Last month I shared the story of a reader who admitted that he doesn’t always stop for people on foot waiting to cross the road in front of him. In that story I mentioned Oregon’s crosswalk law; but I mistakenly left out a key part of it. After hearing from several readers who were concerned about what I wrote, I want to clear up any confusion about the law. Here’s what I wrote:
Oregon law (ORS 811.028) clearly states that if you see a person waiting to cross an intersection at a corner, and you’re able to do so in time, you must stop and let them cross.
What I failed to mention is that you are only required to stop if the person has made some effort to demonstrate their desire to cross. My memory of recent legislation changes to the crosswalk laws was faulty and I regret the error. Thankfully, I’ve heard from Oregon Walk Executive Director Steph Routh and she has helped sort out my misunderstandings.
In my defense however, the law is anything but clear.
For years, Routh says, advocates tried to amend 811.028 before finally succeeding in 2011. Here’s why Routh says they wanted to change it:
“Before the Crosswalk Safety Bill passed in 2011, a person activated their right to cross by ‘crossing,’ which law enforcement agents correctly interpreted as putting one’s whole body into the street and moving forward (the pre-2011 legal language is also how some people describe “aggressive pedestrian” behavior; ironic that it was also the only sure-fire way to activate the right to cross). The statutory language for right to cross gave us the shivers, frankly: it was at best vague and at worst a dangerous tautology, a call to engage in a leap of faith with oncoming traffic.”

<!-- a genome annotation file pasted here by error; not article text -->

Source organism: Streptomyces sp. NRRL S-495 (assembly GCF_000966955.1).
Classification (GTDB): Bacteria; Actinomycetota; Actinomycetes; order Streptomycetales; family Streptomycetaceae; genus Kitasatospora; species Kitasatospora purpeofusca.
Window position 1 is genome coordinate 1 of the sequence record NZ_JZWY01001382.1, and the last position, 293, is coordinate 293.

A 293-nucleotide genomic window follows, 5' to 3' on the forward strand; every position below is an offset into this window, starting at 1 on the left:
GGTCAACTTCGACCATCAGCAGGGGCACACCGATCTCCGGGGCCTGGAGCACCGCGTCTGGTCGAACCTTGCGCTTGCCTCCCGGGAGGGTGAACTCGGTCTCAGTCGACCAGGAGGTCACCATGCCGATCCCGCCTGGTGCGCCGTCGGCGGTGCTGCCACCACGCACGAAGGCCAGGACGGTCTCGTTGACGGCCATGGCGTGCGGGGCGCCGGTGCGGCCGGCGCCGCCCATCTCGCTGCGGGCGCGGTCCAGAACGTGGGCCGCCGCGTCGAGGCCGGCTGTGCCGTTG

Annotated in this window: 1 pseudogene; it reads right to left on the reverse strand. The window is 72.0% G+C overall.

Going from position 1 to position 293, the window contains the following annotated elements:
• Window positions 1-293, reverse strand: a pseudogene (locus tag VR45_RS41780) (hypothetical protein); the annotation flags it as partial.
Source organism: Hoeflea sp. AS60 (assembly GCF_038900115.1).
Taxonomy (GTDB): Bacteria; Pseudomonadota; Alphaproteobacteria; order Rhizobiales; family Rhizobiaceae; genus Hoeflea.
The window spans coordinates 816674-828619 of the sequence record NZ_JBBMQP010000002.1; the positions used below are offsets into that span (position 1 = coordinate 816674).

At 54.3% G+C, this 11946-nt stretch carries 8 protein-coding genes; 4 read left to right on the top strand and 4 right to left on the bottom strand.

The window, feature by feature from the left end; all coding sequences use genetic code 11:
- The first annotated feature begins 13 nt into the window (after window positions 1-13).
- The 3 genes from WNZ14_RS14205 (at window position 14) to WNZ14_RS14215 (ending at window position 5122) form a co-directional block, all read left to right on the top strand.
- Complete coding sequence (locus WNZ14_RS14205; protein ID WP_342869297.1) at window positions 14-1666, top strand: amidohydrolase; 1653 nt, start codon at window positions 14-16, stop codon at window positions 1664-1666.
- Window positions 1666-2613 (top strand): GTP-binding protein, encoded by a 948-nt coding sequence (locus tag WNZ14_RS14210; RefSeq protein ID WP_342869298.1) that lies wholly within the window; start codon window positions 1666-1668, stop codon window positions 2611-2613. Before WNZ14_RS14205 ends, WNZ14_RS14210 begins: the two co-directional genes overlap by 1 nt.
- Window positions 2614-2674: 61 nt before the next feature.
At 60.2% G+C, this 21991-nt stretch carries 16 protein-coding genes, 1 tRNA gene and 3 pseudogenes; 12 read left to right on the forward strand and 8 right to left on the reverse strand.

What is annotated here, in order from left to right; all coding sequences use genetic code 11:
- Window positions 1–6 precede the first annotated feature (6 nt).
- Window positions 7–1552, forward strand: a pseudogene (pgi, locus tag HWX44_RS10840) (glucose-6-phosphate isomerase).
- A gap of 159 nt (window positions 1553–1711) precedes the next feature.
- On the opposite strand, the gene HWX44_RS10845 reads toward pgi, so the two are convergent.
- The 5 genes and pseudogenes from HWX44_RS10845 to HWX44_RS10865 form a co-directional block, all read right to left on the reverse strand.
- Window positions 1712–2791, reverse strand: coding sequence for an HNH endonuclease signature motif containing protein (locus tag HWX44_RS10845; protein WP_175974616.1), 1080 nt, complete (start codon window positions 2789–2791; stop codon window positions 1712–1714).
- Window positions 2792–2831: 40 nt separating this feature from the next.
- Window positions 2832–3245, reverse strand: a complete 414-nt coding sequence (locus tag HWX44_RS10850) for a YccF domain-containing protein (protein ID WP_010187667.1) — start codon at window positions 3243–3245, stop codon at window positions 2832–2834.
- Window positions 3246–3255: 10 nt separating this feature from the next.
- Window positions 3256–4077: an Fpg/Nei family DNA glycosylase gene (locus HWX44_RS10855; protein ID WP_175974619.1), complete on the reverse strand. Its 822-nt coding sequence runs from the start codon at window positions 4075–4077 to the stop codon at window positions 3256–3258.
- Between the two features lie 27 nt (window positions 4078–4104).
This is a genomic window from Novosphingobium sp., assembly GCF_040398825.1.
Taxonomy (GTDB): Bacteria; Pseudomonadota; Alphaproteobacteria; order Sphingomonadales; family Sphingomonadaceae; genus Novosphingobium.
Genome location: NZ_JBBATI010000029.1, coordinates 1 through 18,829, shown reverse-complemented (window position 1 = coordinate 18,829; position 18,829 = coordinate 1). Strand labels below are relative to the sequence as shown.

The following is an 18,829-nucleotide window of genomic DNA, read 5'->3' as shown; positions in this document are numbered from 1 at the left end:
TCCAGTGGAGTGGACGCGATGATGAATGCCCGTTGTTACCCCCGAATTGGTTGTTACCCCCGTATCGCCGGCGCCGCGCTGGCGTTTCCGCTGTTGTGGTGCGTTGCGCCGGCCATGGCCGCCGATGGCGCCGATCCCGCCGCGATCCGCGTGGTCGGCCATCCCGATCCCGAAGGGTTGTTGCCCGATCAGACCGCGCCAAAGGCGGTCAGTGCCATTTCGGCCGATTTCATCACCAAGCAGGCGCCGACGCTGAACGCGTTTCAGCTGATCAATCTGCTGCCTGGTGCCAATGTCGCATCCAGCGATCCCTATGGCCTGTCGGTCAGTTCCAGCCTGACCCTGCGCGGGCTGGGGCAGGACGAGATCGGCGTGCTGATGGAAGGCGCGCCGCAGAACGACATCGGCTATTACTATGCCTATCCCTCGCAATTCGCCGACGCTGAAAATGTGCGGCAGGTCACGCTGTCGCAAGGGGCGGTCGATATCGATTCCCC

At first, advocates tried to fix the law by pushing for the “hand signal bill.” That change would have allowed someone to simply raise their hand from the safety of the curb in order to trigger cars to stop. Routh and other advocates tried twice for the hand signal provision (in 2007 and 2009), but it never passed. They did, however, succeed in amending the law in 2011. Here’s what they got added to the law:
“… a pedestrian is crossing the roadway in a crosswalk when any part or extension of the pedestrian, including but not limited to any part of the pedestrians body, wheelchair, cane, crutch or bicycle, moves onto the roadway in a crosswalk with the intent to proceed.”
So, as of 2011, you no longer have to be actively “crossing” to trigger your right to cross. You only need to “dip a toe” (or a bike wheel or a cane, etc…) says Routh. “It is not a revolutionary change, but it is definitely better.”
I hope this clears things up. I definitely learned something new. And, did you know you could trigger the crosswalk law by dipping your bike’s wheel into the road?
— For more background on Oregon crosswalk laws, I strongly recommend the definitive source: A Legal Guide for Persons on Foot by Ray Thomas. It’s available as a free PDF here (*note that it’s a 2008 version).
UPDATE: We’ve been seeking further clarification in the comments and on Twitter about a particular issue with this law. My question was this: If I’m on my bike on the sidewalk and want to cross at an unsignalized intersection, can I still get the same rights as someone walking? Oregon law defines a “pedestrian” only as a “person afoot”. But ORS 814.410 also has this key provision: “Except as otherwise specifically provided by law, a bicyclist on a sidewalk or in a crosswalk has the same rights and duties as a pedestrian on a sidewalk or in a crosswalk.”
I asked lawyer Ray Thomas about this. He said that yes, the law allows someone on a bicycle to have the same crossing rights as someone walking. You do not have to dismount to exercise your right to cross. You could even be doing a trackstand, as long as you dip your front wheel into the roadway.